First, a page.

Mental health trusts are spending millions of pounds placing growing numbers of patients in private services miles from their home, a Community Care investigation has revealed.
Data obtained under the Freedom of Information Act from 23 of the 58 mental health trusts in England revealed that the number of patients funded for out-of-area care at private services rose by a third (32%), from 1,103 in 2011-12 to 1,452 in 2012-13.
A quarter of these trusts had increased their expenditure on private sector placements over the same period with a total outlay of £24.6m in 2012-13.
Social workers warned that sending patients miles from their support networks due to local bed shortages exacerbates distress. But mental health trusts defended the placements as necessary for providing “safe and effective care” when demand for beds outstrips capacity or where specialist services are not available locally.
Avon and Wiltshire Mental Health Partnership NHS Trust spent £2.7m on private sector out-of-area placements in 2012-13, up from £1.8m in 2011-12. The trust closed four wards, reducing bed numbers from 634 to 568, over the same period.
In a statement, the trust said that out-of-area placements were used when necessary services were unavailable locally and when demand for psychiatric intensive care beds “exceeds available capacity”. “The return to trust services of such patients is given high priority,” a spokesperson said.
Kent and Medway NHS and Social Care Partnership NHS Trust spent £994,666 on private sector out-of-area placements in 2012-13, seven times the £140,770 spent in 2011-12.
“Spikes in demand for inpatient beds” meant that the trust had to use out-of-area placements to ensure it provided “safe and effective care,” a statement said.
Camden and Islington NHS Foundation Trust, which saw 90 inpatient beds cut after six wards were shut in late 2011, increased its spending on private sector out-of-area placements from £933,330 in 2011-12 to £1.5m in 2012-13.
A surge in demand in spring and autumn 2012 lay behind the increase, said a trust spokeswoman. “Usage of private sector placements has reduced since November 2012,” she added.
Joe Godden, professional officer at the British Association of Social Workers, said the growing use of out-of-area placements was a concern.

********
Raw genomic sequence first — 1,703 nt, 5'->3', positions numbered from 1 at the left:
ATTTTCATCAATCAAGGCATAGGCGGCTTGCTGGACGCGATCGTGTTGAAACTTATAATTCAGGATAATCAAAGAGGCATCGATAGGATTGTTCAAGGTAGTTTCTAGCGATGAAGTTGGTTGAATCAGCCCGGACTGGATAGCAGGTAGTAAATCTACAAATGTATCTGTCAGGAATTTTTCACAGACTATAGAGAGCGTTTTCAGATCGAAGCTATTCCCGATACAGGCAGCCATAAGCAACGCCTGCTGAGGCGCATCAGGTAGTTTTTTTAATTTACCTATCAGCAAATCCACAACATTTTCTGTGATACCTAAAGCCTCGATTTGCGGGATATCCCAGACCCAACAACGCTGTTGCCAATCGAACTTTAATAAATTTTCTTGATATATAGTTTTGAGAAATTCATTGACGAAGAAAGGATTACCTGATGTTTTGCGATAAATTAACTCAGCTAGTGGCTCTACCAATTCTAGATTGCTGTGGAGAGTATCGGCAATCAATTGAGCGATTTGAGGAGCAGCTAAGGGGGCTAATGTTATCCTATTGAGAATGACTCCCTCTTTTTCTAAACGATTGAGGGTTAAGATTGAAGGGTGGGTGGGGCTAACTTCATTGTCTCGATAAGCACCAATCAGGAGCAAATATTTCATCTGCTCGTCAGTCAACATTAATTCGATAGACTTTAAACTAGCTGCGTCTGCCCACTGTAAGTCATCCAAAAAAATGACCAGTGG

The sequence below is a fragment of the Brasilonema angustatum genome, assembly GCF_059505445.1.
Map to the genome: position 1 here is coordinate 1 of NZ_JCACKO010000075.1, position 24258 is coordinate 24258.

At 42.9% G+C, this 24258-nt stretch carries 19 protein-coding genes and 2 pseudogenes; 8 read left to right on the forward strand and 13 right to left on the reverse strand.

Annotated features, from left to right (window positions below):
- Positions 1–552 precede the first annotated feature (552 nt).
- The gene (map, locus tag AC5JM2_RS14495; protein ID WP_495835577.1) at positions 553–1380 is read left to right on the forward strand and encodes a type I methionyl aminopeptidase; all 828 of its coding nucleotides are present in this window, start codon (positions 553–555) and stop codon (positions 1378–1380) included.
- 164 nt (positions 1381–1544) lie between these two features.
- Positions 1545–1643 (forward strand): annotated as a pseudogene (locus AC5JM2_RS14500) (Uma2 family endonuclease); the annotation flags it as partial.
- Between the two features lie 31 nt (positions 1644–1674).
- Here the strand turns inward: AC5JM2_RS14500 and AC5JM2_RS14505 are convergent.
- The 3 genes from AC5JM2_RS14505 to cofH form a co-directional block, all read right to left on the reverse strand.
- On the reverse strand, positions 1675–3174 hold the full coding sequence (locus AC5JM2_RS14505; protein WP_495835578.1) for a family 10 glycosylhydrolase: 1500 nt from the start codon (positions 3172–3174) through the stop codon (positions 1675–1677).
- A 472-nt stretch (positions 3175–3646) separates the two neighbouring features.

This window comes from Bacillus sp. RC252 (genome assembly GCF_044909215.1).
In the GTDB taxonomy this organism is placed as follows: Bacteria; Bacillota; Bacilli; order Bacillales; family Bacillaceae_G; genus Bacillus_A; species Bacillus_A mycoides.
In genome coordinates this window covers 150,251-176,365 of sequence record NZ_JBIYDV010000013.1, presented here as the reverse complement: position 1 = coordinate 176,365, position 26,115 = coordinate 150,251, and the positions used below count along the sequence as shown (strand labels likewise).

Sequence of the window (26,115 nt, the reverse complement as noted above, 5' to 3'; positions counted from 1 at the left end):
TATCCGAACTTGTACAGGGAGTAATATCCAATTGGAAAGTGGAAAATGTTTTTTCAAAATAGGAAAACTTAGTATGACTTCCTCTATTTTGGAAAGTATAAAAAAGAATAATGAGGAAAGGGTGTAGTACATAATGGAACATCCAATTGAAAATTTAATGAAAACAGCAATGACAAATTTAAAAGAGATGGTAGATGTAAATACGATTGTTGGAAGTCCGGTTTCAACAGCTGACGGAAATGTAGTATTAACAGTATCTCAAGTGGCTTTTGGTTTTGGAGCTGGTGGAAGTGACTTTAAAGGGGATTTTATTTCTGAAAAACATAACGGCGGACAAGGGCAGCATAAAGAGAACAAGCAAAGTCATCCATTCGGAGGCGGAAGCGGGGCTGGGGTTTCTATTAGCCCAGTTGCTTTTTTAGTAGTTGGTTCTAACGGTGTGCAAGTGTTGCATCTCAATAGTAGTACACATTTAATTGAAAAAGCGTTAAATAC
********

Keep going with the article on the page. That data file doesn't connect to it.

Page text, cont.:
“People are removed from their communities and support networks. There are many occasions where intensive, community-based support would be a better alternative to hospitalisation, but these facilities are so often non-existent or not sufficient,” he said.
Many residents at Winterbourne View had been admitted for out-of-area placements under the Mental Health Act, said Godden. “The consequences of sending people miles from home and out of sight haunt us still,” he added.
One mental health social worker based in London said his mental health trust regularly sent patients who had been detained under the Mental Health Act to a private hospital over 50 miles away due to bed shortages. He said the trust often uses providers out of London because bed fees are “cheaper”.
“I just think for patients it is a disgrace,” he said. “If you’re sectioned, you’re distressed, and then you’re shipped off – how is that therapeutic? How are your family going to access you? You’re isolated.”
The data on the direct expenditure by the 23 mental health trusts is only a part of the total NHS and social care outlay on private sector out-of-area placements for mental health patients.
Arrangements set out by NHS and social care commissioners over who is responsible, and pays, for out-of-area care for different patient groups – such as forensic, learning disabilities and CAMHS – varies locally. Definitions of what constitutes ‘out-of-area’ can also differ.
Rebecca Cotton, acting deputy director at the NHS Confederation’s Mental Health Network, warned that there are longstanding issues over the quality of data on out-of-area placements but said that clinical need was key to whether placements should be used.
“In some cases it is always going to be clinically appropriate to provide specialist treatment at a regional or national level, for example with specialist eating disorders. So we can’t fall into the trap of thinking that every time someone has to travel to a specialist service then that’s necessarily a bad thing,” said Cotton.
“But at the same time, where people don’t have really specialist needs and they want to be treated near home then we have to make sure that the right types of services are commissioned locally.”
A spokesperson for Partnerships in Care, a private provider that runs 23 hospitals across the UK, said that its services took steps to promote family and friend support for patients placed out-of-area.
“We encourage family to visit the patient within six weeks of admission and in some cases offer practical help to make this possible,” the spokesperson said.
The company said it had seen a reduction in the number of NHS-commissioned out-of-area placements in some areas, particularly in the midlands and north west of England. Independent sector providers worked in partnership with the NHS to provide “highly specialist care that would be difficult to provide” in generic settings, the spokesperson added.
Private provider Cygnet Healthcare said that a reduction in NHS bed capacity had been one of the “main drivers” behind a 30% increase in the number of service users the company has supported since 2011-12.
“We’re delighted to be able to ensure that services are available to those who need them and are working more closely with the NHS than ever; including the development of new and innovative formal partnership arrangements,” a Cygnet spokeswoman said. “We provide very specialised services to NHS users, and work hard to ensure that service users can be as close to home as possible.
Andy McNicoll is Community Care’s community editor